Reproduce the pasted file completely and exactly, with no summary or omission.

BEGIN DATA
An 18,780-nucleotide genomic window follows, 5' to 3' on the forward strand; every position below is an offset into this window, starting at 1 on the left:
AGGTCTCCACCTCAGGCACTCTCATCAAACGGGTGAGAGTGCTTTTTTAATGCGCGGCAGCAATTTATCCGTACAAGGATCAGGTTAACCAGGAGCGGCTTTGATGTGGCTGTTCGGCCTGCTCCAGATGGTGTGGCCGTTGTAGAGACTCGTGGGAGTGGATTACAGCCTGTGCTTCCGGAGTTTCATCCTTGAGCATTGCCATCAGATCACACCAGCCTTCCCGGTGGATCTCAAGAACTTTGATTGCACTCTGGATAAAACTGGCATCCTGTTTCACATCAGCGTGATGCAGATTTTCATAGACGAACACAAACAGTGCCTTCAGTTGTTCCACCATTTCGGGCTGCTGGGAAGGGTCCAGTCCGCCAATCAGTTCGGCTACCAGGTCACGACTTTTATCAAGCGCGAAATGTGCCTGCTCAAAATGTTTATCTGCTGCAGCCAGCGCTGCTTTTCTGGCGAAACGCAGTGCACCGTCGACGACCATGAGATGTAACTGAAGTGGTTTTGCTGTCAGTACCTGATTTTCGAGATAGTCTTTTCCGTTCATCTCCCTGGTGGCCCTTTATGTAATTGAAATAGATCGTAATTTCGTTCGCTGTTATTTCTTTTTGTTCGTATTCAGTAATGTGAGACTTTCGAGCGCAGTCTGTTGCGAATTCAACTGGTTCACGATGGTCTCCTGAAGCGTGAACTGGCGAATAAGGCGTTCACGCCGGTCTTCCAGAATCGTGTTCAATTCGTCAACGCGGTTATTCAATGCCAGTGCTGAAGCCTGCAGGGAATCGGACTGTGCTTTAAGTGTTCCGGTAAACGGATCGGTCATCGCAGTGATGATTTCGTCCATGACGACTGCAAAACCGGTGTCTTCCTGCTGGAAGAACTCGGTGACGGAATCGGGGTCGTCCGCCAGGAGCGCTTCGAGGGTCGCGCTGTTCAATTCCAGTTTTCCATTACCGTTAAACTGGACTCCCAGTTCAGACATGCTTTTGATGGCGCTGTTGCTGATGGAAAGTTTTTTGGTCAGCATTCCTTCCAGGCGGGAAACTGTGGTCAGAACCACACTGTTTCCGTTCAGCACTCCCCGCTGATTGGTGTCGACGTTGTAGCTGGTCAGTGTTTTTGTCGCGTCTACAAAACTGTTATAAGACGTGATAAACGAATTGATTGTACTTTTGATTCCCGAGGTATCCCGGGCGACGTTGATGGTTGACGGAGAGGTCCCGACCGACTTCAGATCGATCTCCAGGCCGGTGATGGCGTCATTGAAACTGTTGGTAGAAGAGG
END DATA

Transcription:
An 18,780-nucleotide genomic window follows, 5' to 3' on the forward strand; every position below is an offset into this window, starting at 1 on the left:
AGGTCTCCACCTCAGGCACTCTCATCAAACGGGTGAGAGTGCTTTTTTAATGCGCGGCAGCAATTTATCCGTACAAGGATCAGGTTAACCAGGAGCGGCTTTGATGTGGCTGTTCGGCCTGCTCCAGATGGTGTGGCCGTTGTAGAGACTCGTGGGAGTGGATTACAGCCTGTGCTTCCGGAGTTTCATCCTTGAGCATTGCCATCAGATCACACCAGCCTTCCCGGTGGATCTCAAGAACTTTGATTGCACTCTGGATAAAACTGGCATCCTGTTTCACATCAGCGTGATGCAGATTTTCATAGACGAACACAAACAGTGCCTTCAGTTGTTCCACCATTTCGGGCTGCTGGGAAGGGTCCAGTCCGCCAATCAGTTCGGCTACCAGGTCACGACTTTTATCAAGCGCGAAATGTGCCTGCTCAAAATGTTTATCTGCTGCAGCCAGCGCTGCTTTTCTGGCGAAACGCAGTGCACCGTCGACGACCATGAGATGTAACTGAAGTGGTTTTGCTGTCAGTACCTGATTTTCGAGATAGTCTTTTCCGTTCATCTCCCTGGTGGCCCTTTATGTAATTGAAATAGATCGTAATTTCGTTCGCTGTTATTTCTTTTTGTTCGTATTCAGTAATGTGAGACTTTCGAGCGCAGTCTGTTGCGAATTCAACTGGTTCACGATGGTCTCCTGAAGCGTGAACTGGCGAATAAGGCGTTCACGCCGGTCTTCCAGAATCGTGTTCAATTCGTCAACGCGGTTATTCAATGCCAGTGCTGAAGCCTGCAGGGAATCGGACTGTGCTTTAAGTGTTCCGGTAAACGGATCGGTCATCGCAGTGATGATTTCGTCCATGACGACTGCAAAACCGGTGTCTTCCTGCTGGAAGAACTCGGTGACGGAATCGGGGTCGTCCGCCAGGAGCGCTTCGAGGGTCGCGCTGTTCAATTCCAGTTTTCCATTACCGTTAAACTGGACTCCCAGTTCAGACATGCTTTTGATGGCGCTGTTGCTGATGGAAAGTTTTTTGGTCAGCATTCCTTCCAGGCGGGAAACTGTGGTCAGAACCACACTGTTTCCGTTCAGCACTCCCCGCTGATTGGTGTCGACGTTGTAGCTGGTCAGTGTTTTTGTCGCGTCTACAAAACTGTTATAAGACGTGATAAACGAATTGATTGTACTTTTGATTCCCGAGGTATCCCGGGCGACGTTGATGGTTGACGGAGAGGTCCCGACCGACTTCAGATCGATCTCCAGGCCGGTGATGGCGTCATTGAAACTGTTGGTAGAAGAGG